That was my introduction to the Protestant evangelical culture. Granted, that campus ministry was not the best example of what the evangelical church has to offer, and to suggest this would be grossly unfair. Still, after decades in the evangelical culture, I find there is one characteristic of that awful church experience that stubbornly remains: A tendency to reduce the God of the Universe down to a single question: What should I be doing?
One characteristic of the evangelical church is the tendency to reduce the God of the Universe down to a single question: What should I be doing?
The evangelical culture is a culture of tireless activity. Whether in its “seeker-friendly” efforts to be relevant and attractive to the modern world or in its more traditional efforts to encourage its members to “witness” to friends and neighbors and otherwise equip them to “do the works of service,” it is always on the move.
Even the faith-based revival church, which prides itself on freedom from what it calls a performance-based approach to the Gospel, seems to be obsessed with what one must do to experience “supernatural breakthrough” and “miraculous favor.” At this time in history, one might even say no one is working harder to obtain what Jesus has freely given than the faith-based church.
Deep at the core of the evangelical mindset is the fear that says if we cease from striving, nothing will get done.
The evangelical church is not only active but defined by its activity. Deep at the core of the evangelical mindset, there seems to be this fear that says if we cease from striving, nothing will get done. As a result, God has ceased to be the Source of all profound mystery; He has become instead the Source of all Instruction. Our practice of spirituality has left little room to behold God simply for who He is. We are always trying to figure out what we should be doing next.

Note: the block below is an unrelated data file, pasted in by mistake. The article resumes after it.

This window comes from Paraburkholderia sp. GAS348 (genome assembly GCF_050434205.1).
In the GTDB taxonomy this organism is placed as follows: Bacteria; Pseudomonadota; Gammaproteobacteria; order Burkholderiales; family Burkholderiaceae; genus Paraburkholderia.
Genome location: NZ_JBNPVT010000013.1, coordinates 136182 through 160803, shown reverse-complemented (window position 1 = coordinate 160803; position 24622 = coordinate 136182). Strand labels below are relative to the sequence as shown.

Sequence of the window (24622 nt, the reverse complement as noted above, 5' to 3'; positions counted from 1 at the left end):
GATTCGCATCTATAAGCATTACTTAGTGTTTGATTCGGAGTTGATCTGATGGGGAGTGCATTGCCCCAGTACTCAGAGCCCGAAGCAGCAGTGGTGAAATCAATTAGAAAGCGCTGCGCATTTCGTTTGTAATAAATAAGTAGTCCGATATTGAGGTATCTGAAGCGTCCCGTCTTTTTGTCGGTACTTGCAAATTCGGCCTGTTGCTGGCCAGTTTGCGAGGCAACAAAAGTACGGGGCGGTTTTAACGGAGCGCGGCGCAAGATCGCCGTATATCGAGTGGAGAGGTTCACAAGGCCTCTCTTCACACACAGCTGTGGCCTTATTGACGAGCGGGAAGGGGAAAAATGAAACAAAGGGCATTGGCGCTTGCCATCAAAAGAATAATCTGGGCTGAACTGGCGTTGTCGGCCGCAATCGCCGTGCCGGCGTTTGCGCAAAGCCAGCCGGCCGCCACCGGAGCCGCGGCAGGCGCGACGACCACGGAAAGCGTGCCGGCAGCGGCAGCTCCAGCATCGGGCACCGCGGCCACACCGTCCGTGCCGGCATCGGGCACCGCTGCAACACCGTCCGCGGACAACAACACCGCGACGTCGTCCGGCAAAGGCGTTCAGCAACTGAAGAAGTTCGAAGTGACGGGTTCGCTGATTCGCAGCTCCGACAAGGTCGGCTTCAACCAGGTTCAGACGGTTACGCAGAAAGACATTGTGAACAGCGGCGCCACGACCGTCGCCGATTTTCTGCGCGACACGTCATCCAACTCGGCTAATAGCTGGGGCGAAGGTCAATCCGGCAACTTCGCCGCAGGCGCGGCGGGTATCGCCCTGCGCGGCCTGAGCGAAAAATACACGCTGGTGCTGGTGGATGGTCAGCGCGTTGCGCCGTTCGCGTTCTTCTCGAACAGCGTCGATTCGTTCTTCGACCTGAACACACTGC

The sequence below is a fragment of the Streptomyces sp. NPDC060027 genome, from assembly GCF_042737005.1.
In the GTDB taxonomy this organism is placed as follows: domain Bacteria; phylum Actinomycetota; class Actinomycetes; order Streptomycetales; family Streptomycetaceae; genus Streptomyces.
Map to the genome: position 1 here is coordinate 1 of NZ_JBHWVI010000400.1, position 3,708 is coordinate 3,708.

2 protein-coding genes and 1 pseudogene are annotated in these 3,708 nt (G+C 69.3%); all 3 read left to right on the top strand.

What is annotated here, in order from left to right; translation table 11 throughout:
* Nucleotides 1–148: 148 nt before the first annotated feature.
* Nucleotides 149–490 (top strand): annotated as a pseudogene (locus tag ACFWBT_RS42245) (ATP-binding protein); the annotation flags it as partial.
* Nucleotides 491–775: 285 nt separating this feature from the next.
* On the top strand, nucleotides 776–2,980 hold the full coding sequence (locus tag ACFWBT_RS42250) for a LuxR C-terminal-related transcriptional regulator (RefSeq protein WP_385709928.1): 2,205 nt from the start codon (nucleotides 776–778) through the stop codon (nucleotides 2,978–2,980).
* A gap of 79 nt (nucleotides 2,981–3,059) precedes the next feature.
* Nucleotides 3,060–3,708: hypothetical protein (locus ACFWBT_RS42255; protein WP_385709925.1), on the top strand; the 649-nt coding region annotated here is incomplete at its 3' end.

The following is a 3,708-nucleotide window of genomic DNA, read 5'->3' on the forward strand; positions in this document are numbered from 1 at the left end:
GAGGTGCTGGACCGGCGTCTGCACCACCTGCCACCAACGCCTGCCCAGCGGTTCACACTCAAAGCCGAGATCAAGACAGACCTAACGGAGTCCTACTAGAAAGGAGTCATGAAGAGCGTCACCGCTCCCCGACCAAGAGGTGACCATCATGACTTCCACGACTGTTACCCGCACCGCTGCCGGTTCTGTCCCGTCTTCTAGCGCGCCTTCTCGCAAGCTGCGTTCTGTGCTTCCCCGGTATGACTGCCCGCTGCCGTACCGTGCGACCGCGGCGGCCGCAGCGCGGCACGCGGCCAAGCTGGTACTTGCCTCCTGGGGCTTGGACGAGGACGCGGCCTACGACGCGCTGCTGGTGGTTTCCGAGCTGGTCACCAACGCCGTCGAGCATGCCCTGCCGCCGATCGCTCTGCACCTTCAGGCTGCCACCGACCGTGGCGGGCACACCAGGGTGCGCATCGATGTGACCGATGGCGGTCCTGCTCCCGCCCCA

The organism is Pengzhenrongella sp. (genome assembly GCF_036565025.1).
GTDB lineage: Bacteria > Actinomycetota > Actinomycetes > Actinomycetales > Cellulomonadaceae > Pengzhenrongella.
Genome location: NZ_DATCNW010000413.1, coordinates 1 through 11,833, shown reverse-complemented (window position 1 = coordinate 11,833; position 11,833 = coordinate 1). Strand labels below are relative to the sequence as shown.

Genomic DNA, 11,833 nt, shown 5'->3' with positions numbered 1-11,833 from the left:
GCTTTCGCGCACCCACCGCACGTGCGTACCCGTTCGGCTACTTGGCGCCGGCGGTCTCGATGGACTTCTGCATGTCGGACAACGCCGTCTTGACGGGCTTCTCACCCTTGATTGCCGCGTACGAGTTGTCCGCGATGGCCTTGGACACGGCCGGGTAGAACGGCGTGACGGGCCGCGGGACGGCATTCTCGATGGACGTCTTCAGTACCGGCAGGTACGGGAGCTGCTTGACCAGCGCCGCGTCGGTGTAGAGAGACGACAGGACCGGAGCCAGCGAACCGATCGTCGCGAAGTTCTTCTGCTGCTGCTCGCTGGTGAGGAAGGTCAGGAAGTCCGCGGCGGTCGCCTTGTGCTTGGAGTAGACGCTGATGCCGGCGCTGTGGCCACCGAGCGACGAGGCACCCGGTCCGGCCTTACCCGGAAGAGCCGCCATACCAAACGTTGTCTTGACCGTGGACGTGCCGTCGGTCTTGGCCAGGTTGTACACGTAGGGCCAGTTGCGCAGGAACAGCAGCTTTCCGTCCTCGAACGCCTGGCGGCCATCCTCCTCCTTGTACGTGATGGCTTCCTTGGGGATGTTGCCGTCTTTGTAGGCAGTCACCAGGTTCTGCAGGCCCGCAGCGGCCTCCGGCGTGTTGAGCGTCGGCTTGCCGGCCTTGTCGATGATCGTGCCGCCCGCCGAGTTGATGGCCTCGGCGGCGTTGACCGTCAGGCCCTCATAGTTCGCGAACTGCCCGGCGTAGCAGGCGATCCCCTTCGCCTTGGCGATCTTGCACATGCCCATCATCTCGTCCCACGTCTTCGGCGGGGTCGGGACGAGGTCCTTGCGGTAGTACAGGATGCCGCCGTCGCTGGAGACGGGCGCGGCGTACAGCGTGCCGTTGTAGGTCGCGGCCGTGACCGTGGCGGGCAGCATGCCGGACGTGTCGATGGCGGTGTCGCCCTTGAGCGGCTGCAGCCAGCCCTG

And herein lies a big distinction between my Catholic upbringing and the Protestant Evangelical spirituality I embraced as an adult. Catholic spirituality was simply not about doing. Granted, we had the Sacraments, and among them, you were obligated to attend Mass and Confession regularly. But for better or worse, this is where your obligation to God ended. It could lead one to a lifestyle of piety on Sunday and living like hell the rest of the week (as some critics claim). But for those who loved God it afforded a great capacity for thinking about God without necessarily the compulsive feeling you had to be always doing something for God. In short, it allowed for contemplation.
But as I have discovered recently, contemplation in the Catholic faith seems to be more than accidental. For such Catholic writers as Brother Lawrence, John of the Cross and others, the essence of the spiritual life is not to be found in what we should be doing, but in what God is doing. Through the Cross, Jesus has not simply given us a commission or granted us promises to “obtain by faith.” What He has done most of all is taken up residence. That is, He has come to live within us in the Person of the Holy Spirit, and He is now actively at work in us and through us. He is the Initiator. Therefore, the substance of the Christian faith is found not in the work we do for God but in the work God is doing in us and through us.